The rise and fall of Richard Branson’s Virgin Atlantic

Nevertheless, advertising mogul Sir Martin Sorrell has fond memories of Virgin Atlantic’s early years. “The cabin service, the atmosphere, the attention to audio and video, the experience of the Club House. It was very much more of an experience than just buying a plane ticket. And it wasn’t purely about cost, it was about providing … travel in a different way with a different atmosphere.”

He adds: “I think he just, he understood what consumers wanted. They wanted a more enjoyable, more inclusive experience.”

Branson would later claim Virgin Atlantic “transformed” airline travel: “Try to remember what travel was like … you would sit on a British Airways plane – or a TWA or a Pan Am plane – and you would get dreadful food, you would have to deal with staff who never smiled, you had no entertainment, you had uncomfortable seats … you were treated like cattle, and it was thoroughly unpleasant.”

Throughout the rest of the Eighties, Branson insisted Virgin Atlantic was not a threat to BA. “We think the market is there for both of us.”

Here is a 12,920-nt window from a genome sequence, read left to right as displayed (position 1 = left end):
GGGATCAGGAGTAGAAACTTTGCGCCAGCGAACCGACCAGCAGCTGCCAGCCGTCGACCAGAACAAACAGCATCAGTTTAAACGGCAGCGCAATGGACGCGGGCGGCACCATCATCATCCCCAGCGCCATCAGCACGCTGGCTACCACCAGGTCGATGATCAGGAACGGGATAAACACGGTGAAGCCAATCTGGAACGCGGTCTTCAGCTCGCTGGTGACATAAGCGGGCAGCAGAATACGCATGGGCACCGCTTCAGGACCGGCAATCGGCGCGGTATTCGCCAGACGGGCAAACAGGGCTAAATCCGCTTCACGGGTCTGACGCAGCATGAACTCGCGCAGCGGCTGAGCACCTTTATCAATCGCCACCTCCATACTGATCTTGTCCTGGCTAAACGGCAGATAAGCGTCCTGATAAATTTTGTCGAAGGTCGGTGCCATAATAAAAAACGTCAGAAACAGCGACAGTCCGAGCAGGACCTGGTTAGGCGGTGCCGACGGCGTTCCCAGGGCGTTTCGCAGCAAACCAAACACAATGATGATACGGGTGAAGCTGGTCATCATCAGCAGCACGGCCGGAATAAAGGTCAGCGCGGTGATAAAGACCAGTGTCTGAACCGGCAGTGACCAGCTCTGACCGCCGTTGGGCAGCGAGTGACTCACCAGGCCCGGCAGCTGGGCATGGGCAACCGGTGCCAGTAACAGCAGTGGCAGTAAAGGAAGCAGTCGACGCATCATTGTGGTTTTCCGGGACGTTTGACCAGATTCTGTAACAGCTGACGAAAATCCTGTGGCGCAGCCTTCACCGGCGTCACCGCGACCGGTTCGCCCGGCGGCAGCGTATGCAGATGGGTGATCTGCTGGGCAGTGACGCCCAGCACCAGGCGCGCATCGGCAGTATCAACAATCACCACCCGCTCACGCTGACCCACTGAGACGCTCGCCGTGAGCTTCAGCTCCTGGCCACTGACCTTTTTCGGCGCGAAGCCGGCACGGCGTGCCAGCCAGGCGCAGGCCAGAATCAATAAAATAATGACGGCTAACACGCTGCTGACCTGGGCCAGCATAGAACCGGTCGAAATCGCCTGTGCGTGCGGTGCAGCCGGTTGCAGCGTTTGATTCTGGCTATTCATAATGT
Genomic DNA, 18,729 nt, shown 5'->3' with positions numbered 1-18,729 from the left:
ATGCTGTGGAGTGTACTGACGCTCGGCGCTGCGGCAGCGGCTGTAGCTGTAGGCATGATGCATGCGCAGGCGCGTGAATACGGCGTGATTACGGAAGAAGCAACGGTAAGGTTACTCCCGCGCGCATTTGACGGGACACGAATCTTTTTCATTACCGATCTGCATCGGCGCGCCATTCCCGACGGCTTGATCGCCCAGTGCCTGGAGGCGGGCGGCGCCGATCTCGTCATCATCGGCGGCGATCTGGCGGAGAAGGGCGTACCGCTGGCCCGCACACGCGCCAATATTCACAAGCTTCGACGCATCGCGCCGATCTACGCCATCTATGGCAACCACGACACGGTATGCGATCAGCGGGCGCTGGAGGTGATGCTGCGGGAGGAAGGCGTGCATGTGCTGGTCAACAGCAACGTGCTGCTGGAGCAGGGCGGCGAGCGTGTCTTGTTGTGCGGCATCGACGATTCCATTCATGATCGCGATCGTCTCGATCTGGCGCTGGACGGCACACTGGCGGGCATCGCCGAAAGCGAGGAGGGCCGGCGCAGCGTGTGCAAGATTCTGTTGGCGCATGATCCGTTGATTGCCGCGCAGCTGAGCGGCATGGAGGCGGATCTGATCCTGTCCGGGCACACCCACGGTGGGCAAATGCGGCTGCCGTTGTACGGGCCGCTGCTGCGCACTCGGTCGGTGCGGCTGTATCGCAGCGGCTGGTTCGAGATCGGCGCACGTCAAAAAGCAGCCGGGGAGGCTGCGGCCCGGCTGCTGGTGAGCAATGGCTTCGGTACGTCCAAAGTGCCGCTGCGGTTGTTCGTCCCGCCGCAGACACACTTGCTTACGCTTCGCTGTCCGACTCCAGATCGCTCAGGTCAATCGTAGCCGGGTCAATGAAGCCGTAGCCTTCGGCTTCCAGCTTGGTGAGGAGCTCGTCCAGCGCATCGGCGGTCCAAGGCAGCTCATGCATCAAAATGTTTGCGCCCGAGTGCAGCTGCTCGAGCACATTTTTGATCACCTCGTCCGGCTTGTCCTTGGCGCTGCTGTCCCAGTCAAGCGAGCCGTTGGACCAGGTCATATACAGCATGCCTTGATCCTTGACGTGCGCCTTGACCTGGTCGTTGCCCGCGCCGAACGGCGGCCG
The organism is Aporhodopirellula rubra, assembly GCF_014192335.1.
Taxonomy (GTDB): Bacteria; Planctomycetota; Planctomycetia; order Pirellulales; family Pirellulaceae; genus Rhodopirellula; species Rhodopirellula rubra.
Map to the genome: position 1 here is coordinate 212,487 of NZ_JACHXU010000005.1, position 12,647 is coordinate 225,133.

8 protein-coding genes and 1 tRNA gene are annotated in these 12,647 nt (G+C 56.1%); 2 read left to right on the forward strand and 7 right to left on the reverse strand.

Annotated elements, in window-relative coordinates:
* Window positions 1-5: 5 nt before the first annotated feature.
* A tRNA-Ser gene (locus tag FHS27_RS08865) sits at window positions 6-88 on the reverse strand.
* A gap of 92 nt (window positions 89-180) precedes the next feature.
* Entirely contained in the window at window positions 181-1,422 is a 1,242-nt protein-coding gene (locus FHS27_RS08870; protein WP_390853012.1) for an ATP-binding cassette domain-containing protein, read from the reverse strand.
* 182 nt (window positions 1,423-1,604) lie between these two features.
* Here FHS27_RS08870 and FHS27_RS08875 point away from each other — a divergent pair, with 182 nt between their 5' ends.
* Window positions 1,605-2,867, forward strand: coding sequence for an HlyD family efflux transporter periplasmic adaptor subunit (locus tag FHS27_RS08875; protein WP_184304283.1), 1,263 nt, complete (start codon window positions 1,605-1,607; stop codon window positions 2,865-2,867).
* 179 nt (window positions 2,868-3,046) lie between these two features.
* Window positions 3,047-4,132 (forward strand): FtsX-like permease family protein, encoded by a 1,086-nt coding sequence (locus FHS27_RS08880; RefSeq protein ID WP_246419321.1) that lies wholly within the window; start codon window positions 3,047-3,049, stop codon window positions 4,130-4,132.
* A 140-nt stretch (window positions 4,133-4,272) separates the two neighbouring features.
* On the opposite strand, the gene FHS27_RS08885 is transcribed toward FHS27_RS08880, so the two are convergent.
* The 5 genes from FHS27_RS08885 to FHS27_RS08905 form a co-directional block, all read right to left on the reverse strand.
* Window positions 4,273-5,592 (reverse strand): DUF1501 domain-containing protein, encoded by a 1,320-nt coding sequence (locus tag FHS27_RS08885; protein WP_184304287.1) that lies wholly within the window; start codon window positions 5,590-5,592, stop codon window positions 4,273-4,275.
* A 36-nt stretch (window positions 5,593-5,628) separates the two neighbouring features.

But his increasingly adversarial advertising campaigns suggested otherwise. BA boss Lord King was left fuming when Virgin began flying from Heathrow. Branson dressed up like a pirate, draped a flag over a model of one of BA’s prized Concorde aircraft and declared Britain’s busiest airport “Virgin Territory”.

Frosty relations with BA, which had been privatised in 1987, turned toxic in the Nineties. Branson extracted more than £600,000 in damages and a public apology from his rival following its so-called “Dirty Tricks” campaign.

Among the allegations levelled against BA were attempts to access confidential information held on computers about Virgin Atlantic flights, efforts by BA employees to impersonate Virgin Atlantic counterparts to steal customers, and claims that BA was planting misleading information about Virgin Atlantic in the media.

Branson demanded answers. After ignoring a series of allegations, BA accused the Virgin founder of making up the claims as part of a publicity stunt. Branson sued for libel and Lord King counter-sued over his original allegations.

After keeping Fleet Street in copy for more than a year, BA backed down in January 1993, apologising “unreservedly” and agreeing to also foot the bill for £3m in legal fees.

While the High Court action had been brought to an end, the bitter rivalry continued. Branson hung a blimp over the London Eye emblazoned with “BA can’t get it up!” after technical issues left the BA-sponsored attraction on the ground. “BA don’t give a Shiatsu” was Branson’s “finest” advertising campaign, the businessman later said.

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